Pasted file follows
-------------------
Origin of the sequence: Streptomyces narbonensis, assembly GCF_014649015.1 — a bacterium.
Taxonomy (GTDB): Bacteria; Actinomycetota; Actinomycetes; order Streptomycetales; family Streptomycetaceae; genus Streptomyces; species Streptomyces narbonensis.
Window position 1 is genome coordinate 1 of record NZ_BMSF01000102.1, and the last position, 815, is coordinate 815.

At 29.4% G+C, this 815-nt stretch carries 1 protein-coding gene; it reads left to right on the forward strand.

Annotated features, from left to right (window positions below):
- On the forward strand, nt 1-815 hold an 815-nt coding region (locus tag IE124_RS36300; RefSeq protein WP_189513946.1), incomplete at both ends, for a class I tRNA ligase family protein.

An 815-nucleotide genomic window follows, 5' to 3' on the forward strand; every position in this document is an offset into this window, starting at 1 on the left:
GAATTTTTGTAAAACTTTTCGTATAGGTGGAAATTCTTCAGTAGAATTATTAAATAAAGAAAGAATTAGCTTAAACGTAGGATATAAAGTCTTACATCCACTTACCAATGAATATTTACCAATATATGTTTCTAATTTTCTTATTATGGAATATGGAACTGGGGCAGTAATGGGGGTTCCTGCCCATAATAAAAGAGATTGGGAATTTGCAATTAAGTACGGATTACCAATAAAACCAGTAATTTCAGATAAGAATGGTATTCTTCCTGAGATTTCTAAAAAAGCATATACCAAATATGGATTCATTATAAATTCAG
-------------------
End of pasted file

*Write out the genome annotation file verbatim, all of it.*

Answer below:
Origin of the sequence: Streptomyces narbonensis, assembly GCF_014649015.1 — a bacterium.
Taxonomy (GTDB): Bacteria; Actinomycetota; Actinomycetes; order Streptomycetales; family Streptomycetaceae; genus Streptomyces; species Streptomyces narbonensis.
Window position 1 is genome coordinate 1 of record NZ_BMSF01000102.1, and the last position, 815, is coordinate 815.

At 29.4% G+C, this 815-nt stretch carries 1 protein-coding gene; it reads left to right on the forward strand.

Annotated features, from left to right (window positions below):
- On the forward strand, nt 1-815 hold an 815-nt coding region (locus tag IE124_RS36300; RefSeq protein WP_189513946.1), incomplete at both ends, for a class I tRNA ligase family protein.

An 815-nucleotide genomic window follows, 5' to 3' on the forward strand; every position in this document is an offset into this window, starting at 1 on the left:
GAATTTTTGTAAAACTTTTCGTATAGGTGGAAATTCTTCAGTAGAATTATTAAATAAAGAAAGAATTAGCTTAAACGTAGGATATAAAGTCTTACATCCACTTACCAATGAATATTTACCAATATATGTTTCTAATTTTCTTATTATGGAATATGGAACTGGGGCAGTAATGGGGGTTCCTGCCCATAATAAAAGAGATTGGGAATTTGCAATTAAGTACGGATTACCAATAAAACCAGTAATTTCAGATAAGAATGGTATTCTTCCTGAGATTTCTAAAAAAGCATATACCAAATATGGATTCATTATAAATTCAG